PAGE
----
• It Helps You Get Your Fill of Vitamins C and B. Spaghetti squash can also provide you with vitamins C and B6. Vitamin C helps your body to both grow and repair your connective tissues, blood vessels, bones, and skin. It also acts as a powerful antioxidant, helps your body absorb iron, and also can help decrease bad cholesterol levels. Vitamin B6 helps regulate some body processes, such as the production of hemoglobin and neurotransmitters and helps your metabolic processes run more smoothly.
  • It can help lower your blood pressure. Did you know that adequate consumption of potassium is essential for maintaining your blood pressure? The potassium found in fruits and veggies such as spaghetti squash helps your kidneys to work more efficiently, thus balancing out the sodium levels in your body to stabilize your blood pressure.

Is Spaghetti Squash Good for You?

Spaghetti squash is full of good-for-you vitamins and nutrients. When comparing the calories of a cup of pasta (200+) to a cup of spaghetti squash (42), you’ll find you can save up to 170 calories! Plus, spaghetti squash is low in carbohydrates. When you’re trying to lose weight, filling up on low-calorie, low-carb foods can help you get the nutrients you need. And you can eat more of those foods and still stay in your calorie range.

Is Spaghetti Squash a Starch or a Vegetable?

Although they do contain some carbohydrates, they are not considered particularly starchy when compared to other fruits and vegetables. Spaghetti squash is part of a group of plants called Cucurbita pepo and is considered a fruit.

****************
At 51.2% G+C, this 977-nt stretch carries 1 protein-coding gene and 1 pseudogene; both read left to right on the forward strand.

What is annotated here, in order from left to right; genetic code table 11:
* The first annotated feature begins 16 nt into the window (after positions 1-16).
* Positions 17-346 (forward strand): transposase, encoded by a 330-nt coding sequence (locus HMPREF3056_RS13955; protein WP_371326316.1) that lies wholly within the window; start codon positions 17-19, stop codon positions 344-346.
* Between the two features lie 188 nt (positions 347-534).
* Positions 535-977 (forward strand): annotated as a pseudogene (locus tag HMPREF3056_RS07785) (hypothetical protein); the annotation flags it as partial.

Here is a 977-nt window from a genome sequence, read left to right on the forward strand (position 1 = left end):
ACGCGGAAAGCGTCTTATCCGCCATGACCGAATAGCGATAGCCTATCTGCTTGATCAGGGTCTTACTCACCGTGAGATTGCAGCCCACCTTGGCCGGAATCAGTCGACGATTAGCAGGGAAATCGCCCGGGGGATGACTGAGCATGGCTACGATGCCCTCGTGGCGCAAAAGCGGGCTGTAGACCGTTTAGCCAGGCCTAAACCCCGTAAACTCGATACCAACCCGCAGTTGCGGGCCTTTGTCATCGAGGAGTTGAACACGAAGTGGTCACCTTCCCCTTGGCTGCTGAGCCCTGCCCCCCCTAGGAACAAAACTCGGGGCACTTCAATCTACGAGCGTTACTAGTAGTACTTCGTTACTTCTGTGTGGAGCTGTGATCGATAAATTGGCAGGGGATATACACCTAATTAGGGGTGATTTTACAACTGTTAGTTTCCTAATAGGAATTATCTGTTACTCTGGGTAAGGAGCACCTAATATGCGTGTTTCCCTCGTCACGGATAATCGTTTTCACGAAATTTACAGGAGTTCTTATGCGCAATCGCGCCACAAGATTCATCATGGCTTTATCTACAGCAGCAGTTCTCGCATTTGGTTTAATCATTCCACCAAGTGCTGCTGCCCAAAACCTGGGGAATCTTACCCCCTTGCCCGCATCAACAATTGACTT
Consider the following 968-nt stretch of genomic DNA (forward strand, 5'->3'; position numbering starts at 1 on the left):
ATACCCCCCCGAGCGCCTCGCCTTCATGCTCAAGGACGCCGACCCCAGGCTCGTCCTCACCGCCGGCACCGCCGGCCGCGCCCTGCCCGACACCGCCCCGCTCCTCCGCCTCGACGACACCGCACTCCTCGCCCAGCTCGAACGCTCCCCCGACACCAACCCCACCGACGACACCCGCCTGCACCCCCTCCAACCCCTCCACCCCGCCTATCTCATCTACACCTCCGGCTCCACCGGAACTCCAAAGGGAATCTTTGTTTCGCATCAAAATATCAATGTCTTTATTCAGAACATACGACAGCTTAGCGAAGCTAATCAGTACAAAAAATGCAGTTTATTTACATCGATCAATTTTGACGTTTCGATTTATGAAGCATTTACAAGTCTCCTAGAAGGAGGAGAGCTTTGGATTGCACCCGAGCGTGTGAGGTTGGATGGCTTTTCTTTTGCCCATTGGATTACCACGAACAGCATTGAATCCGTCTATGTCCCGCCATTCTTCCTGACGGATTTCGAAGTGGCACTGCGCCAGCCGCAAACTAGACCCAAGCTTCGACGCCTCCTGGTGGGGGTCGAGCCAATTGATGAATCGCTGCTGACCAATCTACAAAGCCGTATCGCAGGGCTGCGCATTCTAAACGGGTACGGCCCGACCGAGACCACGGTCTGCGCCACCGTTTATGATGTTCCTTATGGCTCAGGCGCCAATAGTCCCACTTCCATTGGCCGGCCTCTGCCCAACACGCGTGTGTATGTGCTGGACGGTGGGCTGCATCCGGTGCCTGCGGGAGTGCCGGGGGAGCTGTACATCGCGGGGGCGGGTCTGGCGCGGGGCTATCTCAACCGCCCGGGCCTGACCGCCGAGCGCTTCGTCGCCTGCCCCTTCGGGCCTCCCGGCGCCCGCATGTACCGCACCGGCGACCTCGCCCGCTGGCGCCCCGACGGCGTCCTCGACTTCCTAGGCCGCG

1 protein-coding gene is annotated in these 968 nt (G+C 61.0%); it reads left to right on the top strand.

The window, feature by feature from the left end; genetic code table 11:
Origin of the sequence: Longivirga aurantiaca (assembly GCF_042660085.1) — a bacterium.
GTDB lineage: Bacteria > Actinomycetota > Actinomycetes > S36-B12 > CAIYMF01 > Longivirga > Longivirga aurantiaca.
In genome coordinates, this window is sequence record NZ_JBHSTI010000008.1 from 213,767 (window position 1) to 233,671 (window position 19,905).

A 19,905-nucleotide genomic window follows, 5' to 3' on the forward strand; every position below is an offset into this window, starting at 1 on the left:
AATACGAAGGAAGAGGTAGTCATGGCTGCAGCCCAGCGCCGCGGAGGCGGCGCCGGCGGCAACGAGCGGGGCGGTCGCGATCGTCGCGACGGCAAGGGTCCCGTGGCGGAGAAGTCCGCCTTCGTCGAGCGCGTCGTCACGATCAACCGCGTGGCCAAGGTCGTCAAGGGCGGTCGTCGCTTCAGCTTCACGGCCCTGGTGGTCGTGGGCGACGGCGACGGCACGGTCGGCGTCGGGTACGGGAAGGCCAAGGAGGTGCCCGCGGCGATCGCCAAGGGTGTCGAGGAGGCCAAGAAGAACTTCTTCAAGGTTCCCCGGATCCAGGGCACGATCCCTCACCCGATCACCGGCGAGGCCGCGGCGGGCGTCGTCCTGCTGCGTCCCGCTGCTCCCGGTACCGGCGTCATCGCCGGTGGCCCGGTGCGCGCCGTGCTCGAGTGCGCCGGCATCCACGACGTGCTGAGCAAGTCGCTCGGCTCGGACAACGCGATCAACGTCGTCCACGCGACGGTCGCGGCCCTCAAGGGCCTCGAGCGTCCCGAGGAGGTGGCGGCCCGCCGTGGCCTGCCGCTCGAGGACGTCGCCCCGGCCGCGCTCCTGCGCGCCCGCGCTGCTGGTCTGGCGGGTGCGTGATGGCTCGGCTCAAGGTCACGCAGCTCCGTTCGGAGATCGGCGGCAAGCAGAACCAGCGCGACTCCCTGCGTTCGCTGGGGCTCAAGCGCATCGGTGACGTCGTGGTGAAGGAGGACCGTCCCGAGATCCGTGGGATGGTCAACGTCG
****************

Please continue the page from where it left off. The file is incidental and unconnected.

Can Spaghetti Squash Be Bad for You?

The short answer is “no.” Low in carbs and calories and high in water content and other key vitamins and nutrients, everyone should include squash as part of their healthy diet.

How to Pick Spaghetti Squash

Even though spaghetti squash can be found in your produce department year-round, early fall through the winter is the peak season, when they are the most fresh and flavorful. When choosing a squash, make sure it’s free of spots and cracks and feels firm to the touch. Ideally you should pick one that still has its stem, as that helps keep bacteria from spoiling the inside of it.

How to Store Spaghetti Squash

You can keep your whole spaghetti squash in a cool, dry place for up to three months. It’s best not to refrigerate the squash, as that will accelerate the ripening process, but it can be kept in the fridge for up to two weeks. Cut squash should be stored in tightly wrapped plastic wrap or an air-tight container for one to two weeks.

Spaghetti squash being shredded with fork.

How to Cook Spaghetti Squash

Would you be surprised to learn I employ five variations in how I cook my spaghetti squash? While the most-used preparation is probably roasting, you can also use your microwave, slow cooker, stovetop, or Instant Pot.

  • Roasting: Preheat your oven to 400 degrees. Next, cut the spaghetti squash in half and remove the seeds (and save them for roasting later, if you wish). Spray each half with cooking spray or drizzle with olive oil and sprinkle with salt and pepper. Place the squash halves cut-side down onto a baking sheet for 35-40 minutes, testing its tenderness with a fork.
  • Microwave: If you are in a hurry, you can also cook the spaghetti squash in the microwave. Pierce the whole squash all over with a fork or knife. Microwave for 10-15 minutes, until tender to the touch. Remove it from the microwave, carefully cut in half, and scoop out the seeds. (You might want to wait for it to cool a bit or handle with a kitchen towel to keep from burning yourself.)
  • Slow Cooker: Either place the whole squash (poke fork holes into the squash if cooking it whole) or two halves in the slow cooker with a cup of water for 4-8 hours. You can also cook it in a sauce of your choice rather than water.